“The material that they have is different by a large margin from what I have,” Melton told the judge. “When I ask about it, I am being told something different from what’s in front of my face. “

Melton, who was surrounded by marshals and in shackles at the hearing, added: “The way I feel is there’s a lot of things that I know about this case.”

But Melton, whose long microbraids were wrapped high on his head in a multi-layered bun, said he did not trust his attorneys enough to share critical details with them because he thought they had not been keeping him in the loop.

Defense attorney Samuel Randall IV told Dever he had not been able to spend much time with Melton and the restrictions put in place by the protective order had made it difficult for a free flow of information.

“The relationship is strained,” Randall said. “It’s not conducive to any attorney-client privilege.”

Dever said from the bench that he did not think “the conflict” between Melton and his attorneys had “resulted in a total lack of communication” and for that reason he was not going to appoint a new defense team.

Other defense attorneys would be in a similar situation, Dever said.

If ever there was a defendant who was a security threat, it’s probably Melton. On the other hand, letting the defense look at things but not have it makes the job all but impossible. It obviously upsets Melton too, but he’s not making the situation any easier by refusing to share critical details with his attorneys.

The relationship between Melton and his lawyers is obviously strained. That sucks. So does the court’s ruling, which basically tells Melton “hey, you’re not totally screwed and unable to work with your lawyers, and my orders will make it just as bad for anyone else I might appoint.” Melton seems pretty upset about a pretty upsetting situation, but I’m still skeptical that’s the value the feds see in prosecuting the case. If it is, I’d really just be impressed; charging the guy simply to then torment the shit out of him with the sort of stuff defense attorneys deal with every single day is pretty darn creative. It’s still not much from a punishment perspective, though.

The lack of the feds having any meaningful ability to punish Melton also eliminates any potential deterrent effect of a sentence. Even if a federal court tags on a consecutive, second life in prison, who exactly is that going to deter? Is Melton going to think twice about getting the revenge he clearly wants out of fear of another symbolic gesture from the feds? Or are authorities looking to deter other people doing life sentences from committing crimes while in prison? If so, what makes anyone think those people are going to hear about Melton? What message could this case possibly send to other people hoping to kidnap a prosecutor’s family member?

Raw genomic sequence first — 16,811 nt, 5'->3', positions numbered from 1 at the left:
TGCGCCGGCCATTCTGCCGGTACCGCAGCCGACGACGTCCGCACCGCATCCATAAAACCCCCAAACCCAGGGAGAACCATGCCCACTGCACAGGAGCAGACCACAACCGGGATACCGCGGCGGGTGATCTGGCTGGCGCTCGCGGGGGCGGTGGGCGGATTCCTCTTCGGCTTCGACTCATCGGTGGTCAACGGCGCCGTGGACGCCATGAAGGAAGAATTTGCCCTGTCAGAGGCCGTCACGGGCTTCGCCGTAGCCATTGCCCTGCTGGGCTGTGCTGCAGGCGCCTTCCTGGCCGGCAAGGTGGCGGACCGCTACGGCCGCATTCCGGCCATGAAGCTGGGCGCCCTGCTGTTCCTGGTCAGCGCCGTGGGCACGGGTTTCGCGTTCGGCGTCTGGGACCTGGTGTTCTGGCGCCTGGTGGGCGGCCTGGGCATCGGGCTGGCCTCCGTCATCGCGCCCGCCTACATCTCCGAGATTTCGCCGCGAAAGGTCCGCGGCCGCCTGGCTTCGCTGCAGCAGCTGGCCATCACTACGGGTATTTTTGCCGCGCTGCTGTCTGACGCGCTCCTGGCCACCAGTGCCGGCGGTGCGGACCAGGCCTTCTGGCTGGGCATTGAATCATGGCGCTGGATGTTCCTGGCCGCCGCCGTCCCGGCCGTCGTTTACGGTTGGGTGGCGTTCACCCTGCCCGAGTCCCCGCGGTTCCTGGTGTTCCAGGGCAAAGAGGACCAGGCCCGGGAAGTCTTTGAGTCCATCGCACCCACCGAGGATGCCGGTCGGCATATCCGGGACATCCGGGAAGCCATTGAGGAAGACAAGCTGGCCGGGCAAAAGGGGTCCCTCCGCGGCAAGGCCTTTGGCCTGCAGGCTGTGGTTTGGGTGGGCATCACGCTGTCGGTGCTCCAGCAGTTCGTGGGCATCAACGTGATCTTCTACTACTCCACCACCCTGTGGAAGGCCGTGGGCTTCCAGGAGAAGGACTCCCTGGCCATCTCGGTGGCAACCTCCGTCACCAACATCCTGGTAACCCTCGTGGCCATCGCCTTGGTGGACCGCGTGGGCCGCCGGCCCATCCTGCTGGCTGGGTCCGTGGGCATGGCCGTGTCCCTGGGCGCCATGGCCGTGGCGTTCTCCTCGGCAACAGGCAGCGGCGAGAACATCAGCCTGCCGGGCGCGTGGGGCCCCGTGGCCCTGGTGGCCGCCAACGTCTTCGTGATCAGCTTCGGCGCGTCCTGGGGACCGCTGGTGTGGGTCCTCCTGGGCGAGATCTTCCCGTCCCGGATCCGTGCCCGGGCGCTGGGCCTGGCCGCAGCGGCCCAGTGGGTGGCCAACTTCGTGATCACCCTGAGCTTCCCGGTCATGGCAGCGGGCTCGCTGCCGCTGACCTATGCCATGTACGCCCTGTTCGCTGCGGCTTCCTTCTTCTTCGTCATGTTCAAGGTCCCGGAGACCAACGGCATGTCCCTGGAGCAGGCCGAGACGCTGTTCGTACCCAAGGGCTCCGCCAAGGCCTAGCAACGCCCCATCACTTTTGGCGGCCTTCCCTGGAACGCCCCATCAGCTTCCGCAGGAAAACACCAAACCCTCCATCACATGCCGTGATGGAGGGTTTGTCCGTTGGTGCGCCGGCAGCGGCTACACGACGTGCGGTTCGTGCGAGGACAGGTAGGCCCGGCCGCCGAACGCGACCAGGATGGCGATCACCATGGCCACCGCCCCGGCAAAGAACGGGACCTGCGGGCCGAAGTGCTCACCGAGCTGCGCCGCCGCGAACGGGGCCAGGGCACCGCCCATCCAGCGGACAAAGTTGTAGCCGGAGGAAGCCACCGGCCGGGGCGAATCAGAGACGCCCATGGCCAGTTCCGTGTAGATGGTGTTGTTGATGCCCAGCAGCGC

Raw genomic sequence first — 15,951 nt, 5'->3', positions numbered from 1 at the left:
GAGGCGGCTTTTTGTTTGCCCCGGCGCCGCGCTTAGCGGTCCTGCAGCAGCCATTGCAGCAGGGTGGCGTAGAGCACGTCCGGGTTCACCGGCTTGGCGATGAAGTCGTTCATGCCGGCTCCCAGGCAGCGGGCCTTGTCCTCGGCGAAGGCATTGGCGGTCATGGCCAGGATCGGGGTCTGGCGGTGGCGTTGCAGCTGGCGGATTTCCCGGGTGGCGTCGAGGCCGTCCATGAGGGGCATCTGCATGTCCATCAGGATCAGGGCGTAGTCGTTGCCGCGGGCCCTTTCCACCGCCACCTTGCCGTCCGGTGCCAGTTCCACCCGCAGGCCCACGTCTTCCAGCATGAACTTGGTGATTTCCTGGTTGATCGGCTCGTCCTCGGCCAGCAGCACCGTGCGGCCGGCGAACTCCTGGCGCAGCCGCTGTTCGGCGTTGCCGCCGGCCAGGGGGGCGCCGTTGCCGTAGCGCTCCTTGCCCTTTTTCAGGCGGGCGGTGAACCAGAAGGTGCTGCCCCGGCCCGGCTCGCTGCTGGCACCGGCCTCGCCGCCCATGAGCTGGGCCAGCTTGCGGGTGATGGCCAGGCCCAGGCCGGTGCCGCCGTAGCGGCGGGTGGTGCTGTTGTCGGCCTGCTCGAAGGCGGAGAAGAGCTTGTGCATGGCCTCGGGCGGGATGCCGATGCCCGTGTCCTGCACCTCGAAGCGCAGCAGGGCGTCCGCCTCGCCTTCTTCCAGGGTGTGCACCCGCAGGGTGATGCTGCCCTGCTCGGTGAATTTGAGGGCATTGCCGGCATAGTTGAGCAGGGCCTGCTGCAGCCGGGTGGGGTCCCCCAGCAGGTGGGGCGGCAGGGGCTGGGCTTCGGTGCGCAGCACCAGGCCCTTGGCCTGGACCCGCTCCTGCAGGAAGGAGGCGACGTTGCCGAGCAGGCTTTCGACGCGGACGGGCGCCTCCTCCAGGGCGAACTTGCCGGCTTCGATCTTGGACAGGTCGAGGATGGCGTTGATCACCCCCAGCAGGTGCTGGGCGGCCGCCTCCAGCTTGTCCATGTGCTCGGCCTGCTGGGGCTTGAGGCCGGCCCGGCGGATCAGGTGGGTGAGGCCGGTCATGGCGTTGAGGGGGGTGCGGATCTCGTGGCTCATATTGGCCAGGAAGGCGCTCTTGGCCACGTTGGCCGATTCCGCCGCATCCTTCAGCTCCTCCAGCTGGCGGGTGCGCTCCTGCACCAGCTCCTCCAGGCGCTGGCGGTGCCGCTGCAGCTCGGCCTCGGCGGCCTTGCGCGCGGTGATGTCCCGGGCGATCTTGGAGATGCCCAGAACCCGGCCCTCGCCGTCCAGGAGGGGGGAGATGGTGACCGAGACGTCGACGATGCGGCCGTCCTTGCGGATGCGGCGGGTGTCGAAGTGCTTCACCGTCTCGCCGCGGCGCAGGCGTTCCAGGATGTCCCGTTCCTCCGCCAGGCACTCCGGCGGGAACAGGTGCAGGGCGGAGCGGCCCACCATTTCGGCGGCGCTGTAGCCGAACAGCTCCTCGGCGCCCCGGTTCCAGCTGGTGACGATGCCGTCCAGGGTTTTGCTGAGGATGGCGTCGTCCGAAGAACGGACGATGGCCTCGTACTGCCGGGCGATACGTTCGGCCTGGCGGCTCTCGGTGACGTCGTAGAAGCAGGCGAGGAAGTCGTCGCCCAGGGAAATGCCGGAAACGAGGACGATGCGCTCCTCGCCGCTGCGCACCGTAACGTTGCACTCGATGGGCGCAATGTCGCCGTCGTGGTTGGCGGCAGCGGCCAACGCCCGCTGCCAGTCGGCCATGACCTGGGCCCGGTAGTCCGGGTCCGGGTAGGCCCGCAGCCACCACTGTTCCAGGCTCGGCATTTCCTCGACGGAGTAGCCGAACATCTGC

A lot of prosecutors believe that everything must be prosecuted simply because. They somehow believe a priori that prosecution is worthwhile every time someone commits a crime, and it doesn’t matter to them if it has no real world effect on anything. Justice means that, experience and facts be damned, everything must be prosecuted. Of course, it seems to me that the logical extreme of that position is that we should prosecute the dead. Sadly, I have no doubt there are prosecutors who might get behind that.

It may well be that Melton has some chance at parole some day and the article just omits it. No other article notes that either, but if it is the case, there’s obviously some benefit to guaranteeing he’ll never get out. Otherwise, Melton’s situation is a meaningless mess. It is making more work for the marshals, for the facility where he’s held, for law enforcement, and for the United States Attorney’s Office. It’s also adding to the court’s caseload and occupying defense attorneys who will probably not come cheap and could be working on other appointments. It’s doing all that despite the potential it will have no substantive impact on anything. It appears to be nothing more than a giant pain in the ass for no reason.

4 Comments on this post.

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  • dm
    25 November 2015 at 11:25 am - Reply

    Perhaps the Feds are planning, in the event of a conviction, to take custody of Melton and send him off to Florence, Colorado. That would pretty much guarantee that he’d never again arrange another kidnapping (or attempted murder).

    • Bryan Gates
      25 November 2015 at 11:43 am - Reply

      I’m not sure the feds can keep him if the State objects. Usually “borrowing” an inmate for a prosecution by another jurisdiction requires returning the inmate when the prosecution concludes. Of course, North Carolina might be happy to be rid of him.

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    8 January 2016 at 7:24 pm - Reply

    […] Yeah, Kelvin Melton is probably a bad guy, but let’s quit wasting everyone’s time and mo… […]

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    6 July 2016 at 9:19 am - Reply

    […] This is the same Colleen Janssen whose father was kidnapped in retaliation for her successful prosecution of Kevin […]